The African National Congress (ANC) has defended Iran’s inclusion in the BRICS bloc of countries, criticizing political parties that oppose it as hypocritical. This response came during a parliamentary debate on the recent BRICS Parliamentary Forum hosted by South Africa.
Political parties in Parliament remain divided on the success of the forum, with the Democratic Alliance (DA) accusing the ANC of cosying up to nations with questionable backgrounds.
The criticisms of the South African delegation’s performance at the September BRICS parliamentary gathering in Johannesburg include poor attendance, lack of preparedness, inconsistent decision-making, and issues with time-keeping.
One of the key points of contention raised by the DA’s Dave Bryant is South Africa’s acceptance of Iran as a new BRICS partner, given its human rights track record, particularly concerning women and girls. Bryant argues that referring to Iran as progressive is absurd.
However, the ANC’s Bheki Hadebe countered these claims by pointing out the hypocrisy of the opposition parties. Hadebe highlighted that the Freedom Front Plus and DA, who are complaining about Iran’s inclusion, are supporting Israel, which raises questions about consistency and fairness.
The Inkatha Freedom Party (IFP)’s Narend Singh cautioned against excluding potential trade relations with certain countries. He emphasized the importance of considering the economic benefits that can be gained from engaging with different nations.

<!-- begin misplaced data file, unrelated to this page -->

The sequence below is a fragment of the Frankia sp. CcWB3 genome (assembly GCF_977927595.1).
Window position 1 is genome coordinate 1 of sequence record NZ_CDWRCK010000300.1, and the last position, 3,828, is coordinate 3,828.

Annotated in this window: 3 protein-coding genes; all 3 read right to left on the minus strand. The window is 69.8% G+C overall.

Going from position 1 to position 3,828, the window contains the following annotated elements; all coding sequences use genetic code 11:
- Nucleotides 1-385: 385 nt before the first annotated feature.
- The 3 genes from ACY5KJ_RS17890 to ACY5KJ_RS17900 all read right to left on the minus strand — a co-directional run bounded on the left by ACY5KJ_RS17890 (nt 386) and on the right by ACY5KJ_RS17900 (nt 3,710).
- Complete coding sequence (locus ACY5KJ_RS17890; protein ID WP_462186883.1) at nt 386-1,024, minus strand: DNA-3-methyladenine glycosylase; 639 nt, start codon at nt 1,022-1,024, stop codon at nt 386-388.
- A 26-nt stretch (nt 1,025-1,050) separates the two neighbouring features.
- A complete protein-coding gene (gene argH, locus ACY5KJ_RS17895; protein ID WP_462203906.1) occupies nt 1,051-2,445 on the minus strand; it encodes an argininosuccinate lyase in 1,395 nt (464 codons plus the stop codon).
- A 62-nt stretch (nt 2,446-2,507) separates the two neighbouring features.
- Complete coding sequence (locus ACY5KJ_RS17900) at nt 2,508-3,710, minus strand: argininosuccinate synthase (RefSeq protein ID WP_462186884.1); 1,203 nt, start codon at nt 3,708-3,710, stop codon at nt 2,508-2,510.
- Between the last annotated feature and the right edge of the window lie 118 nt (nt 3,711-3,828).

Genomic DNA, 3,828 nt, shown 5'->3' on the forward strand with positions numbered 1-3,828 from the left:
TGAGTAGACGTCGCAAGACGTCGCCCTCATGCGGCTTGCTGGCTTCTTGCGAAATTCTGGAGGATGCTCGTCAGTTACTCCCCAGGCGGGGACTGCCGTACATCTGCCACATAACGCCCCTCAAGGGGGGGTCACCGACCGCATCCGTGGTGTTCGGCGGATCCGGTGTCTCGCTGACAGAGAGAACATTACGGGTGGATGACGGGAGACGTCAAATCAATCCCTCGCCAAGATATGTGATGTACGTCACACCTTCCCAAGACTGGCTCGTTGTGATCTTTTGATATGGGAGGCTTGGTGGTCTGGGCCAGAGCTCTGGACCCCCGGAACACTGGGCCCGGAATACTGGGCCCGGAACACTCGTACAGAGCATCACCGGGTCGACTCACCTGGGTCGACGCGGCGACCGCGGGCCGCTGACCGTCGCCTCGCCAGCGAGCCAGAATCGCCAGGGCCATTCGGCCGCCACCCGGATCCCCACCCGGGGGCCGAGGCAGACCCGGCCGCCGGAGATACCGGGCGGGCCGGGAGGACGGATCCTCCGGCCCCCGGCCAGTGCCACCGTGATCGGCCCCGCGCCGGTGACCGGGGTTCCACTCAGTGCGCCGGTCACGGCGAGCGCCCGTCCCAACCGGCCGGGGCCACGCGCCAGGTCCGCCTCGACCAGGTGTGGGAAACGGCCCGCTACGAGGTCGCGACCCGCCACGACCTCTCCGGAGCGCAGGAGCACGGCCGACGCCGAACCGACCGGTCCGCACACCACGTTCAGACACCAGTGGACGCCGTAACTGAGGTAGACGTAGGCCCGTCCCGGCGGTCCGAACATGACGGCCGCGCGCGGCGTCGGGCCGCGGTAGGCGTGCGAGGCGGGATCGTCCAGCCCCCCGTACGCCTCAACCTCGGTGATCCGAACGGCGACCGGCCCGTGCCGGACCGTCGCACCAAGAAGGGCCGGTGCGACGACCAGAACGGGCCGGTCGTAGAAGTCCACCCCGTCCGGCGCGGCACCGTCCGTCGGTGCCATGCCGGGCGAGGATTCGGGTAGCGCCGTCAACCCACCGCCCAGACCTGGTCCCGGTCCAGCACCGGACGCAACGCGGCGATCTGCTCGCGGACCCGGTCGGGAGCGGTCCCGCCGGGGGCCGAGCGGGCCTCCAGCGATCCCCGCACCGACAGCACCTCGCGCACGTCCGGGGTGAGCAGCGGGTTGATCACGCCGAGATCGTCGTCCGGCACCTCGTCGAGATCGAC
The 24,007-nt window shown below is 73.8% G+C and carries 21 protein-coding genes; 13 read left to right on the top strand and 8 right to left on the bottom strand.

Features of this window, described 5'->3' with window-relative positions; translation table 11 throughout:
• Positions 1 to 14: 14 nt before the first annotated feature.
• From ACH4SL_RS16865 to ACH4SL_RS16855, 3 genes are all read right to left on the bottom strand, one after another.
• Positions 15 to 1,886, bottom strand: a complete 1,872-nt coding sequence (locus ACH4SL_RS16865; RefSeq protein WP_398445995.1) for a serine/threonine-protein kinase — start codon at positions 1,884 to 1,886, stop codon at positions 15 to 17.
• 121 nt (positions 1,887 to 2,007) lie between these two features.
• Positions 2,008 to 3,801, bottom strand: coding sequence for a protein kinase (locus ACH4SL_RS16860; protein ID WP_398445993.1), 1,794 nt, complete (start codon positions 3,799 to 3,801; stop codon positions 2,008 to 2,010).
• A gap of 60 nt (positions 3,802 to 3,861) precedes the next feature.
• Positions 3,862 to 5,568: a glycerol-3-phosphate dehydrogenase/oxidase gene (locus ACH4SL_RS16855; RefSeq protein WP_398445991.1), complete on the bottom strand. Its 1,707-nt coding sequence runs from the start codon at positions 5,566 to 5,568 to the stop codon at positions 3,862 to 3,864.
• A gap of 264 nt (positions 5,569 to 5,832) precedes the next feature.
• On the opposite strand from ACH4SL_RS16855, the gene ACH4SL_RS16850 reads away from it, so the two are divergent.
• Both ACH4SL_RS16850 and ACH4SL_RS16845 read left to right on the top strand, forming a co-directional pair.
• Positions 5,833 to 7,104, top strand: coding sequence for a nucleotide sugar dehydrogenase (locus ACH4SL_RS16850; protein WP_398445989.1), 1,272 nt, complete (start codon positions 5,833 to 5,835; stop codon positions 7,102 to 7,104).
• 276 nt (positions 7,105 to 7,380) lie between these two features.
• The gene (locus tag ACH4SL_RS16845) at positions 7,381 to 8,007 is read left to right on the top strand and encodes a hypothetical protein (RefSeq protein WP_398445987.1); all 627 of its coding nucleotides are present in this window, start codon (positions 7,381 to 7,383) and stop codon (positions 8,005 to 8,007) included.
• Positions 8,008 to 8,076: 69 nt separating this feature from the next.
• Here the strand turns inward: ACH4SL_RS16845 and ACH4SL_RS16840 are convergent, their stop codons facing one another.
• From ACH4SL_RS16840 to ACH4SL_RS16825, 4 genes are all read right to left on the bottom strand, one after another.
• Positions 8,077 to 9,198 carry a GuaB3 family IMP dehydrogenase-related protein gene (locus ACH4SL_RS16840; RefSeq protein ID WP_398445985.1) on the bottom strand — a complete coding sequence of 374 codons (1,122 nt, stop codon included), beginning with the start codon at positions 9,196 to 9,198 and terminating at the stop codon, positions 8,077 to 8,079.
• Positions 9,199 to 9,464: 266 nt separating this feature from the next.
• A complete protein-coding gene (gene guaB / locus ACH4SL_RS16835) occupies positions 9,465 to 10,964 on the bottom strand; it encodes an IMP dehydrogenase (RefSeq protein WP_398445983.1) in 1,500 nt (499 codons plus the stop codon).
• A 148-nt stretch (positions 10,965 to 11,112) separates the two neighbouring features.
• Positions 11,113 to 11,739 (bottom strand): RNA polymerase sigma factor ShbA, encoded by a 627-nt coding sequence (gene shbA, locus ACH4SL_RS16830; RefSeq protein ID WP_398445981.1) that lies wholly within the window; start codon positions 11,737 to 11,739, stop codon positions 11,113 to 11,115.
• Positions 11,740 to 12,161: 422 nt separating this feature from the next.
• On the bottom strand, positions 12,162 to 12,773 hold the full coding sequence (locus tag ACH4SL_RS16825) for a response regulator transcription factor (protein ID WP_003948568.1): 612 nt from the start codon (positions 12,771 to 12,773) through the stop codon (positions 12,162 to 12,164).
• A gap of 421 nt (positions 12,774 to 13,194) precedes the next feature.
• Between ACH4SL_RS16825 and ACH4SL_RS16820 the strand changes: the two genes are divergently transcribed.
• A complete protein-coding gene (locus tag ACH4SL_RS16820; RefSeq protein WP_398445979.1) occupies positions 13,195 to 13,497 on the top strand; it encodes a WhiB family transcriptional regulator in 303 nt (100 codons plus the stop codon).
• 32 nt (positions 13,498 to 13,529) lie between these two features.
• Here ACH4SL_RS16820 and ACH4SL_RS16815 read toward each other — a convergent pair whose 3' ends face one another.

The Freedom Front Plus also warned about the potential imbalances in agreements with China, highlighting the need for African nations to ensure that they benefit equally from such partnerships.
Meanwhile, the Economic Freedom Fighters (EFF) reiterated their call for the end of the use of the US dollar as the global currency of trade. They argue that relying on the US dollar perpetuates economic inequality and disadvantages developing nations.
The debate over Iran’s inclusion in the BRICS bloc reflects broader discussions around the criteria for membership and the values that should be upheld. While some parties question Iran’s human rights record, others argue for the importance of engaging with a diverse range of nations for economic and diplomatic purposes.
It is crucial for South Africa and other BRICS member countries to carefully consider the implications of including nations with controversial backgrounds. Balancing economic interests with human rights concerns is a complex task that requires thorough deliberation and clear principles.